A two-year postdoctoral fellow or term research biologist position is available to develop a quantitative stock-wide assessment of American Eel, funded by the Department of Fisheries and Oceans’ (DFO) International Governance Strategy. The research will be undertaken under the joint supervision of Dr. Xinhua Zhu of DFO’s Central and Arctic Region (Winnipeg, Manitoba), and Dr. David Cairns of DFO’s Gulf Region (Charlottetown, Prince Edward Island), along with academic collaborators from the University of British Columbia and Acadia University.


The American Eel consists of a single panmictic stock that occupies the West Atlantic Ocean and inflowing waters between Greenland and northern South America. Because of its status as a single stock, assessments should be conducted range-wide. However, both science and management of the American Eel are currently geographically fragmented. Challenges to building an adequate pan-species assessment methodology include the presence of fisheries in some areas and their absence in others, a diverse array of non-fisheries population impactors (e.g. barriers to river migration, invasive parasites, toxic contaminants), and demographic parameters which are highly variable, but poorly known or unknown in large parts of the stock area.


The goal of this project is to construct a workable assessment framework for the American Eel stock. This will involve integration of fisheries-oriented assessment techniques with approaches that address unfished subpopulations and non-fisheries threats, to produce a species-wide understanding of American Eel population dynamics and status. The work will involve, but not be limited to, the application of existing statistical tools to integrate metadata, standardization of abundance and biomass against a set of associated biological, ecological and geographic variables, and geostatistical assessment of the habitat-oriented dependence of spatial distribution of abundance and biomass. The work will require testing the suitability and performance of a variety of conventional or Bayesian statistical toolboxes. Given the collaborative nature of this project, travel will be required to consult and communicate research progress with partners within Canada. This project will also very likely involve some international travel to benefit from recent progress on similar work in other jurisdictions (e.g. Europe and New Zealand). Additionally, through this process, we anticipate the development of collaborative partnerships with academic and government biologists from the US and the Gulf of Mexico/Caribbean Region, which might facilitate the implementation of range-wide assessment methodologies.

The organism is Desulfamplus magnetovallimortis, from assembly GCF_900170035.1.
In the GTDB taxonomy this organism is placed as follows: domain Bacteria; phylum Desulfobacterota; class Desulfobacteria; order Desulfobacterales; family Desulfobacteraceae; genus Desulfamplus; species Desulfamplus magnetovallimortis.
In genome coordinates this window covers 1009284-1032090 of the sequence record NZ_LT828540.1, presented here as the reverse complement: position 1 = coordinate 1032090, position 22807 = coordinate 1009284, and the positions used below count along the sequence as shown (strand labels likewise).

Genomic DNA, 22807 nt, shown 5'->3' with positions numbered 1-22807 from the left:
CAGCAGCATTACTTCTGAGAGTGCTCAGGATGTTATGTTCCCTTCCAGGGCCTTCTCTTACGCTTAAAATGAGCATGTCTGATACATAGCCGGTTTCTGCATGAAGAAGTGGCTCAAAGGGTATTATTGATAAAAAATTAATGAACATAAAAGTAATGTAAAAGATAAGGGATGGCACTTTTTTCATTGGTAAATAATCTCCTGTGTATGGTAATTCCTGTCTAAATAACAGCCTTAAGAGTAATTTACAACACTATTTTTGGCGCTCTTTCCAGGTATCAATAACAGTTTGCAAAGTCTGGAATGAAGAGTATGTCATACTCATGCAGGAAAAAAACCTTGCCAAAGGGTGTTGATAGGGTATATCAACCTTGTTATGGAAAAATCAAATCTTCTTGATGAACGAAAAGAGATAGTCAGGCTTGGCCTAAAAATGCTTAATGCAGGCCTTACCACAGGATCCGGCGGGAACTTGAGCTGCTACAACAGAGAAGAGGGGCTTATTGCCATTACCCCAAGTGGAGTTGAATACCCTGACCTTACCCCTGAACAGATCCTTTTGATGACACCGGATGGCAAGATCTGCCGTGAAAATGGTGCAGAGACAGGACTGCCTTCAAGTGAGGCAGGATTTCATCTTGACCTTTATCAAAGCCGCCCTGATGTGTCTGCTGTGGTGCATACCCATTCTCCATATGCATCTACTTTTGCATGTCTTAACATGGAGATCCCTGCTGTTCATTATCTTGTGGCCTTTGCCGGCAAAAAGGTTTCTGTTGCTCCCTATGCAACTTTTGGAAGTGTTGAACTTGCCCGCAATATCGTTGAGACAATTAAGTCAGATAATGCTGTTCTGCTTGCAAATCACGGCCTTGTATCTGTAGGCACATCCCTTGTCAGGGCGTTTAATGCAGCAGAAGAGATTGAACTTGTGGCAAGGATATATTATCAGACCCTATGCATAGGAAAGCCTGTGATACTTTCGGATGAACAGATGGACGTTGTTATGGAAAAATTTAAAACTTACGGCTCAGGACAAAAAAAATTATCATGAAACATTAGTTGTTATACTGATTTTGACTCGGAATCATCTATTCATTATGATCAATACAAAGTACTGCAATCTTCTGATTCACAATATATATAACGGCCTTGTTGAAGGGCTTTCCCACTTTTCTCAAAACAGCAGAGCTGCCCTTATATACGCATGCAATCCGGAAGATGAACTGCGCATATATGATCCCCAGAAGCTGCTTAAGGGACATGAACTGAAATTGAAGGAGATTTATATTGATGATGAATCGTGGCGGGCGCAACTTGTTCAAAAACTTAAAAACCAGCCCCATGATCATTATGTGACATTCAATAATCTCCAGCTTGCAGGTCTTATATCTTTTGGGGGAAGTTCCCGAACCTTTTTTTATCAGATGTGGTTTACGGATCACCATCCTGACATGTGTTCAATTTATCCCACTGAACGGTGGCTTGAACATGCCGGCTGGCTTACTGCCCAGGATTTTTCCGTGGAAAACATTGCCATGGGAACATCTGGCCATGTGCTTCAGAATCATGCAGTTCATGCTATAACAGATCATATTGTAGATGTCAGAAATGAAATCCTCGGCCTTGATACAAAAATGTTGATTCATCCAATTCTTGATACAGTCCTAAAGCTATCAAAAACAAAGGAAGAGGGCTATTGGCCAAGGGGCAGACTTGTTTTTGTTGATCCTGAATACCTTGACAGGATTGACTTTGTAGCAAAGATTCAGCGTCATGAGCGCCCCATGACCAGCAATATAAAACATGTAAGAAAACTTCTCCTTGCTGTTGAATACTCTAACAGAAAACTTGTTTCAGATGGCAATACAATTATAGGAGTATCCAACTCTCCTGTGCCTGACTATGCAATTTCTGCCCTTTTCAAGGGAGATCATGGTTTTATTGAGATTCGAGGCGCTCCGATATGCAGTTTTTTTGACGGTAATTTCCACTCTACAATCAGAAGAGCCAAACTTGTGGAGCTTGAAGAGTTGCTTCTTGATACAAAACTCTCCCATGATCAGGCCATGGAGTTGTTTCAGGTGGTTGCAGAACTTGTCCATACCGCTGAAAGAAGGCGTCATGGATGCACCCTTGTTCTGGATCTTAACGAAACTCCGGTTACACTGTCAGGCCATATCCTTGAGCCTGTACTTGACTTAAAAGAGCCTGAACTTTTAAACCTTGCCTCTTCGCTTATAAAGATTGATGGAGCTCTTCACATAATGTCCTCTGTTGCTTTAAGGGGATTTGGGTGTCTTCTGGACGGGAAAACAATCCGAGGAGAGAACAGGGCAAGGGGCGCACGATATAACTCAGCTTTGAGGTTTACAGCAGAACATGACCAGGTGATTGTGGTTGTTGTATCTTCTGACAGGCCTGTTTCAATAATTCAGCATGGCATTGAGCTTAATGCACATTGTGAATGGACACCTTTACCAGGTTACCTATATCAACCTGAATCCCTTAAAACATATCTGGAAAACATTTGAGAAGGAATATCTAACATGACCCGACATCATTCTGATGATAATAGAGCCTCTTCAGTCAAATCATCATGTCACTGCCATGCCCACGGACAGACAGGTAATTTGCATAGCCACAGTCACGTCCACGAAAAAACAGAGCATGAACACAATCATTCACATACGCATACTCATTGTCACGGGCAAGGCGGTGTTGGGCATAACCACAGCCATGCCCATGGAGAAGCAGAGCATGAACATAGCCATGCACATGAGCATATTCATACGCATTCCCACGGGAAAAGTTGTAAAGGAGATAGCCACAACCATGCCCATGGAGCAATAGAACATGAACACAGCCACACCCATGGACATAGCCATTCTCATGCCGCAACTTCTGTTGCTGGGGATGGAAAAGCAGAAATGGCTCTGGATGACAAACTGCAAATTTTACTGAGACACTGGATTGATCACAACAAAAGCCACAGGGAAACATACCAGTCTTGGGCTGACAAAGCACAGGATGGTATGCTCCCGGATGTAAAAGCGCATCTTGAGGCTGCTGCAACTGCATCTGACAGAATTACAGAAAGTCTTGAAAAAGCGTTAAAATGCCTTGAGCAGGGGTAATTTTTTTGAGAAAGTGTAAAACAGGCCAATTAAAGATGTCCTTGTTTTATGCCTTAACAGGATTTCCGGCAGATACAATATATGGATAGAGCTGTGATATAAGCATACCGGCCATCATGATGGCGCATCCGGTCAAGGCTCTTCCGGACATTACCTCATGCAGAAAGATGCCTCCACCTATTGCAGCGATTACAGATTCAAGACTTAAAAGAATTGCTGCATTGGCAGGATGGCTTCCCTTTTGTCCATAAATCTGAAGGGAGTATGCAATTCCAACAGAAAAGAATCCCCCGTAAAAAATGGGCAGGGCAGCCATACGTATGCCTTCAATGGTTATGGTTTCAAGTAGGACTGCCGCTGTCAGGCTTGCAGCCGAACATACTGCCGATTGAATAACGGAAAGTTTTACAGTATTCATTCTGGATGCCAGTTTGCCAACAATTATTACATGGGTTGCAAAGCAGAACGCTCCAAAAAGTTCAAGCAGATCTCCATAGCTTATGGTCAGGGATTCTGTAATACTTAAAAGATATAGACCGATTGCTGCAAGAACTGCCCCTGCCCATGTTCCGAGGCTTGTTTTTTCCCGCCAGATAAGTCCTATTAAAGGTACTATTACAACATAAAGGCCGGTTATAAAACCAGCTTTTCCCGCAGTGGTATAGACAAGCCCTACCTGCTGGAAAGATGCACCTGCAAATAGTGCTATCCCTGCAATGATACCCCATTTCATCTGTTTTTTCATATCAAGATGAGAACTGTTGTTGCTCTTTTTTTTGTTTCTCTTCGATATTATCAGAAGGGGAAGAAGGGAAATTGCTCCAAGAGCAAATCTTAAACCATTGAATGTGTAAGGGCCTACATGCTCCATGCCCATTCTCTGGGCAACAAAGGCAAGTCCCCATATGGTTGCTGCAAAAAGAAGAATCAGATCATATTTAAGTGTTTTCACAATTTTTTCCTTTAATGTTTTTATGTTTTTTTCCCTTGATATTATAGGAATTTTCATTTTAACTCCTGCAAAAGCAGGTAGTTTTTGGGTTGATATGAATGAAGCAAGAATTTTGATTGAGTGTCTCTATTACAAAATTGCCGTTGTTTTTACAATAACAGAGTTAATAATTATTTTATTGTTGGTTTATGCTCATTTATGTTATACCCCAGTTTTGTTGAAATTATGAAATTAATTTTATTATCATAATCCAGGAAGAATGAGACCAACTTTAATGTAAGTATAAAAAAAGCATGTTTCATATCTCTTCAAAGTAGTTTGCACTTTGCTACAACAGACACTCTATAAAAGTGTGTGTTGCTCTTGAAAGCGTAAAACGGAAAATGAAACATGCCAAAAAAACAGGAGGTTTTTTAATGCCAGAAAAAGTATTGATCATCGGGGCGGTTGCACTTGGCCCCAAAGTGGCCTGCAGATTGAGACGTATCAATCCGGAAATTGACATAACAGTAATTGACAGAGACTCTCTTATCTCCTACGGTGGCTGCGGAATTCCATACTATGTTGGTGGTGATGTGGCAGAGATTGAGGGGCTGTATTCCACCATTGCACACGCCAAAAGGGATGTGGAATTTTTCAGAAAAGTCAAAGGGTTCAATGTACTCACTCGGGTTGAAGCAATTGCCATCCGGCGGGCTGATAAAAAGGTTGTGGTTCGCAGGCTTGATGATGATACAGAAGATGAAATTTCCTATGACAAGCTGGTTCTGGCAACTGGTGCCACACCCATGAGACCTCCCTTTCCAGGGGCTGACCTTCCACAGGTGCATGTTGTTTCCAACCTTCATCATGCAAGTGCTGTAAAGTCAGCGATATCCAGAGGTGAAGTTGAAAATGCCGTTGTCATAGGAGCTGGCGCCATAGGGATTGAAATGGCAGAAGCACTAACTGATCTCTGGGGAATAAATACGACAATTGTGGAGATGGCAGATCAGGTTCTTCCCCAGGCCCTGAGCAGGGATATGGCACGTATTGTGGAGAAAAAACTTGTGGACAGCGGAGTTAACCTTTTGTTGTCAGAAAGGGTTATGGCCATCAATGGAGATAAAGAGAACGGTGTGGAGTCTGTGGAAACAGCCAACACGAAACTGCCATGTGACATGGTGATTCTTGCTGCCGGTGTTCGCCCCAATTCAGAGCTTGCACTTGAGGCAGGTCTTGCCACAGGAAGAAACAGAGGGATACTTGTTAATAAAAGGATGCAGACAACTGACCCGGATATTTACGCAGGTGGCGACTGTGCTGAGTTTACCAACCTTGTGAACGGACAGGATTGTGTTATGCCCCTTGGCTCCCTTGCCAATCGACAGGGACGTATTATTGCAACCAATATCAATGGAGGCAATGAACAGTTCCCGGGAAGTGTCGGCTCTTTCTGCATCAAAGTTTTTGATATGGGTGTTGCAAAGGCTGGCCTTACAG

Applicants will hold a PhD degree and have demonstrated expertise in advanced statistical modeling, computational analysis, and scientific programming. The successful candidate will be expected to conduct independent research and to collaborate effectively with academic and government scientists. The successful candidate will possess excellent verbal and written communication skills in English. Verbal and written communication skills in Spanish and/or French are assets.  Successful candidates will also have a proven capacity to publish in peer-reviewed journals.  


Salary: $55,000 CAD per annum.

Duration: 2 years with the possibility of extending if additional funding is available

Start date: preferably in the summer of 2017 but a start date in the fall 2017 is possible

Location: There is some flexibility with respect to the location but the candidate will be required to work at one of DFO’s science laboratories.


To apply, please send a brief cover letter summarizing your qualifications for the position, update curriculum vitae, and contact information of three references to Xinhua Zhu ( and David Cairns ( Applications will be considered immediately, and until the position is filled.